Before delving deeper into interest rates, it is interesting to grasp how lenders know whether they’re dealing with a risky borrower. How do they benchmark one borrower vs. the other? Why do they reduce your interest rate when you jointly borrow with your spouse?
Formalized lenders such as banks refer to the borrower’s “credit score” while taking such decisions.
Credit score is a metric of performance which can be determined for a person, a company, or the government. It is essentially a number which captures your credit “worthiness” by analyzing your credit “history” and customer profile.
Credit worthiness means how less of a risk you are in terms of propensity to repay in full and on time. Credit history here indicates your track-record of repayment on your prior obligations.
If you regularly use your bank account, take loans, or use a credit card, your credit score would be calculated and tracked. Each time you miss a credit card payment, your score will fall. Each time you delay your EMI payment, your score will drop. When your score reduces, the next loan you take will attract a higher interest rate than earlier.
There are credit scores (or ratings) for corporate legal entities and even for specific bond issuances.
Moody’s, S&P, and Fitch are global credit rating companies, which set ratings for major corporations and International bond markets. Companies like Experian, Equifax, Highmark, and CIBIL set credit scores for people, which banks can access before sanctioning loans.
Therefore, when your next credit card bill is due – don’t just pay the minimum amount due, pay the full amount…and preferably BEFORE your due date. Trust me, it all adds up!
Now, how do interest rates manifest themselves into our daily lives?
Though at a high level they move as per the country’s Central Bank and Government finances, interest rates have a very real impact on our personal finances. Most of us would encounter them when we look at saving, borrowing, and investing. I will try to cover each header in the next few weeks through these articles. For this week’s edition, let’s kick-off by looking closely at savings and fixed deposits.
Interest rate on a Savings Account would usually be expressed as a fixed rate you will earn on the monies deposited by you. The bank conceptually treats your deposit as a loan you’ve advanced to them, paying some additional interest back in return. I obviously talk in extremely simplistic terms here…completely omitting the notion of Time Value of Money – to be covered at a later stage.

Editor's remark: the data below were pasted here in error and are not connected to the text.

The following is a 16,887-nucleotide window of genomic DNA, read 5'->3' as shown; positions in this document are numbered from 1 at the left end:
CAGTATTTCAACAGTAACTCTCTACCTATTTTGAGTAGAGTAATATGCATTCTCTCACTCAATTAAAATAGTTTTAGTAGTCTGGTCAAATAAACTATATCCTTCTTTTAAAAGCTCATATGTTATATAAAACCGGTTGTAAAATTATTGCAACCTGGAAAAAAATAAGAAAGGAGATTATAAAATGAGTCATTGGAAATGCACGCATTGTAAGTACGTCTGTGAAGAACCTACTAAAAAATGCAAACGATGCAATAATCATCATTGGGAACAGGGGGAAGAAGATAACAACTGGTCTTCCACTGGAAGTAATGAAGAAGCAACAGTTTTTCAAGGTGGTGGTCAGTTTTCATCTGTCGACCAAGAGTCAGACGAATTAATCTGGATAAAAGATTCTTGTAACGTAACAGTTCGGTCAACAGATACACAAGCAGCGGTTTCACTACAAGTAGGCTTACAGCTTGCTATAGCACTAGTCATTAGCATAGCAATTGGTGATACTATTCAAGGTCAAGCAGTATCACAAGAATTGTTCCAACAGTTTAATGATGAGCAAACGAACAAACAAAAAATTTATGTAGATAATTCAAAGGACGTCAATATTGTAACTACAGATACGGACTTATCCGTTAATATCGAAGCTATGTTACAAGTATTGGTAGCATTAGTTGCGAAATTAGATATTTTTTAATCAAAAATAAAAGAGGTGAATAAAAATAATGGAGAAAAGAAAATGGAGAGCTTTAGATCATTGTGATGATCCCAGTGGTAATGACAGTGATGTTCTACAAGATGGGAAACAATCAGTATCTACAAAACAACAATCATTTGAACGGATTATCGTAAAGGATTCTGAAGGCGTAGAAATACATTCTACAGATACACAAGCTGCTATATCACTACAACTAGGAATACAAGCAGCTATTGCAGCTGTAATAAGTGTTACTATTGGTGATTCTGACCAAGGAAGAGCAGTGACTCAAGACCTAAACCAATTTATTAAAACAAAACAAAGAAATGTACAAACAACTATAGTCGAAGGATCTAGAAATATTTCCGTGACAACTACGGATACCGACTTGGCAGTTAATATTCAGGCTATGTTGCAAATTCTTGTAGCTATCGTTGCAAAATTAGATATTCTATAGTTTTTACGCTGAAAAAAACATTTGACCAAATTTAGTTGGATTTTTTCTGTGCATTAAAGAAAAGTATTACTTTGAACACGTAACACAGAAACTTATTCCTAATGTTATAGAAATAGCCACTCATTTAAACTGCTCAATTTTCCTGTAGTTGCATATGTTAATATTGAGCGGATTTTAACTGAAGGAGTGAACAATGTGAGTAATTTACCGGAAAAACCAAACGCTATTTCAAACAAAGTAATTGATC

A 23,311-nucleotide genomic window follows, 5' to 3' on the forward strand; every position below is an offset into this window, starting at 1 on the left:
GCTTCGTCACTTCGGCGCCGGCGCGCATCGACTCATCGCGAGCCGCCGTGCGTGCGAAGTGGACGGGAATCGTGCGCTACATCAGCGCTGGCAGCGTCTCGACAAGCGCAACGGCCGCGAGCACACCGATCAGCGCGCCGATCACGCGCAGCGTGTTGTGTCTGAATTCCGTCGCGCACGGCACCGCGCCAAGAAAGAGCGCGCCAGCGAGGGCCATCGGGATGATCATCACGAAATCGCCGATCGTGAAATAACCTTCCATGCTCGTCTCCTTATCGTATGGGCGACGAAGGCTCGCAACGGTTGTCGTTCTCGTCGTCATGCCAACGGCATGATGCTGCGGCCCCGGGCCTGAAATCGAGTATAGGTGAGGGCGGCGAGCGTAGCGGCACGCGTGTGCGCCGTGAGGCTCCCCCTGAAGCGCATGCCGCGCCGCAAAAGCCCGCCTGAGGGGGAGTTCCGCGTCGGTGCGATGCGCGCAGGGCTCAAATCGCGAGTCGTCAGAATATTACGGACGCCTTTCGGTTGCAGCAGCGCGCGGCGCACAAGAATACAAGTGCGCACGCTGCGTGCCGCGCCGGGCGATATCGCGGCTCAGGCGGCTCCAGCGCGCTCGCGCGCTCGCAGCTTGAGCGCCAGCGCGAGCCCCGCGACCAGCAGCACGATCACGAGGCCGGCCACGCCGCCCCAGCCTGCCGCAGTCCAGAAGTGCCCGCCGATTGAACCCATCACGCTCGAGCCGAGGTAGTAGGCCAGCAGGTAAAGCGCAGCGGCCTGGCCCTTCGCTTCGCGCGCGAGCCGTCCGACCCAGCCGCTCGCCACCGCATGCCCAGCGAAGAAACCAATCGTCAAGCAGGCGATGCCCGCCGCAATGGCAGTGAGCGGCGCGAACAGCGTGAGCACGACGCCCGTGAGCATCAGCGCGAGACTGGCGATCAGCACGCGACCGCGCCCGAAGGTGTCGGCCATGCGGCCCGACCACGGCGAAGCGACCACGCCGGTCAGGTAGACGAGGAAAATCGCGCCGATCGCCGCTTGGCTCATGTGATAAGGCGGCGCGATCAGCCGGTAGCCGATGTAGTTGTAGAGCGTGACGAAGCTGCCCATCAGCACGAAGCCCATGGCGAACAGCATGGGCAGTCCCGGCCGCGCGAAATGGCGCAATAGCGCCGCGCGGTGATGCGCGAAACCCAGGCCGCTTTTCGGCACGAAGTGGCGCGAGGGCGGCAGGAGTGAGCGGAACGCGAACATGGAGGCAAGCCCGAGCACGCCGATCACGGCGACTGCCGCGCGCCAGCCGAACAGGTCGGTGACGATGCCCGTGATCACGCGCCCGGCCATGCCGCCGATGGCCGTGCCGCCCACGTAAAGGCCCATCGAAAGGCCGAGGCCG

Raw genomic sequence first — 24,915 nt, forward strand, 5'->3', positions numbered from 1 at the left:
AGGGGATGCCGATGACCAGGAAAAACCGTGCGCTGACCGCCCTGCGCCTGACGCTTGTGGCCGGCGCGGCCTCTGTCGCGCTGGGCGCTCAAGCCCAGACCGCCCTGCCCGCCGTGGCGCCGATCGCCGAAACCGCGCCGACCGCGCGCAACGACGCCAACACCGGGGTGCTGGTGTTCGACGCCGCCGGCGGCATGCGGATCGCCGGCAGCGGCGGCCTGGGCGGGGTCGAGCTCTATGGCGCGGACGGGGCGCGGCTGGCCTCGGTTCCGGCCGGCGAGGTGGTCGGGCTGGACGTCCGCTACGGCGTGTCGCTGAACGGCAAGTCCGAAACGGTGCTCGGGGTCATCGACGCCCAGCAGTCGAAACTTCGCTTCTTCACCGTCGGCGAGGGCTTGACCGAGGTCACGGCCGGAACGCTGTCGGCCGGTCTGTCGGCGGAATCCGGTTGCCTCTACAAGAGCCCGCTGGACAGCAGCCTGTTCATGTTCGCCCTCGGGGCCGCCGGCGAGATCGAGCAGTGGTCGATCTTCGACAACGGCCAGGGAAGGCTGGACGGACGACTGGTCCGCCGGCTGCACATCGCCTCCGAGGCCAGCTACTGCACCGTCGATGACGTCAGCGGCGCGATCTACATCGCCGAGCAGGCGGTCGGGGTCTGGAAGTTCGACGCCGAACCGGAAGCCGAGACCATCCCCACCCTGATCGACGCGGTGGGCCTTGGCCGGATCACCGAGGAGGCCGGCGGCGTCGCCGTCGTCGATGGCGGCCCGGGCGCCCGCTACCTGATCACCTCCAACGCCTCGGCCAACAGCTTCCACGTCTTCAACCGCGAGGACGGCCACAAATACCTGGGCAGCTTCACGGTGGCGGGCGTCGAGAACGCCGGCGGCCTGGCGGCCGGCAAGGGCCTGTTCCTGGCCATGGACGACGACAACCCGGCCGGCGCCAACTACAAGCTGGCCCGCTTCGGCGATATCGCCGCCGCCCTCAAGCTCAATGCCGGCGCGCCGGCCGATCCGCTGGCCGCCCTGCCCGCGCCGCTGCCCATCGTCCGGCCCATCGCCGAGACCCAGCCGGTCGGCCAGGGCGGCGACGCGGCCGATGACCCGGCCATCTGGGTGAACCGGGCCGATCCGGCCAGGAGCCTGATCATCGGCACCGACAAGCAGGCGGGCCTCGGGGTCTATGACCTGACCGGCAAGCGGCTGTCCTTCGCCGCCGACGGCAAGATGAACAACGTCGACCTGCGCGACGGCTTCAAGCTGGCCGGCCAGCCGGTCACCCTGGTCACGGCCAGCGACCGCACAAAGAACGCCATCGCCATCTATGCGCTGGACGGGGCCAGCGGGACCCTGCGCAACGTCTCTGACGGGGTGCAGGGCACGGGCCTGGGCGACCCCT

Banks typically offer different interest rates depending on the size of the deposit.
How are Savings Interest Rates Calculated?
Banks advertise the said rate on an Annual basis, calculate it on a daily-basis, and pay it on a quarterly-basis.
Ok, what the hell does that mean?
Say you have INR20,00,000 in a HDFC savings bank account. Now, as per their website, their advertised savings interest rate is roughly 4%.
Your daily closing balance would of course be a moving figure, depending on ongoing deposits and withdrawals. However, for sake of easier calculation I make a simplifying assumption that your deposit balance of INR20,00,000 will stay the same for the next quarter (i.e. no withdrawals or deposits). See below how the bank will calculate the pay out the interest in that case:
Your daily interest rate:
=> Annual interest rate ÷ Number of days in a year
=> 4%÷365 = 0.01096%
Your daily interest amount*:
=> Daily Closing Balance × Daily interest rate
=> 20,00,000 × 0.01096%
Interest paid in the quarter**:
=> Daily interest amount × Number of days in a quarter
=> 219 × (365 ÷ 4)
*As mentioned earlier, in real life the daily closing balance changes each day based on ongoing deposits and withdrawals. In that scenario the daily interest rate of 0.01096% would be applied on the floating daily closing balance each day to calculate the daily interest amount.
**Calculated daily interest amounts would be added over a 3 month period to calculate the interest paid in the quarter.
Closing Balance = Opening Balance + Interest credited + Other credits - Debits
= 20,00,000 + 20,000 + 0 – 0
It is evident why the bank advertises its saving interest rate on an Annual basis – because 4% annually looks much better than 0.01096% daily
Next quarter’s interest will be calculated on closing balance for this quarter (i.e. INR20,20,000) – the power of compounding at work!
2. Fixed Deposits
A fixed deposit is like a savings account, but with the expectation that you will not withdraw your funds for a fixed amount of time (often termed as “maturity”, “tenor”, or “period”).
Banks in general offer both “withdrawable” and “non-withdrawable” facilities, the former where you can withdraw funds before your period expires by paying a penalty, and the latter where the bank will plough back the interest payments paid to-date before they unlock your deposit.
The interest rates would increase as the period of your fixed deposit product increases.
As seen above, savings accounts and fixed deposits comprise fairly simple applications of interest rates. The rates offered are typically standardised and credit risk does not play much of role, considering the borrowing counter-party is the bank itself.
Next week I will review interest rates within lending products where things get more complicated. Afterall, the borrowing counter-party in that case would be you.
To warm up, I would first look at the beloved and handy Car Loan. Stay tuned.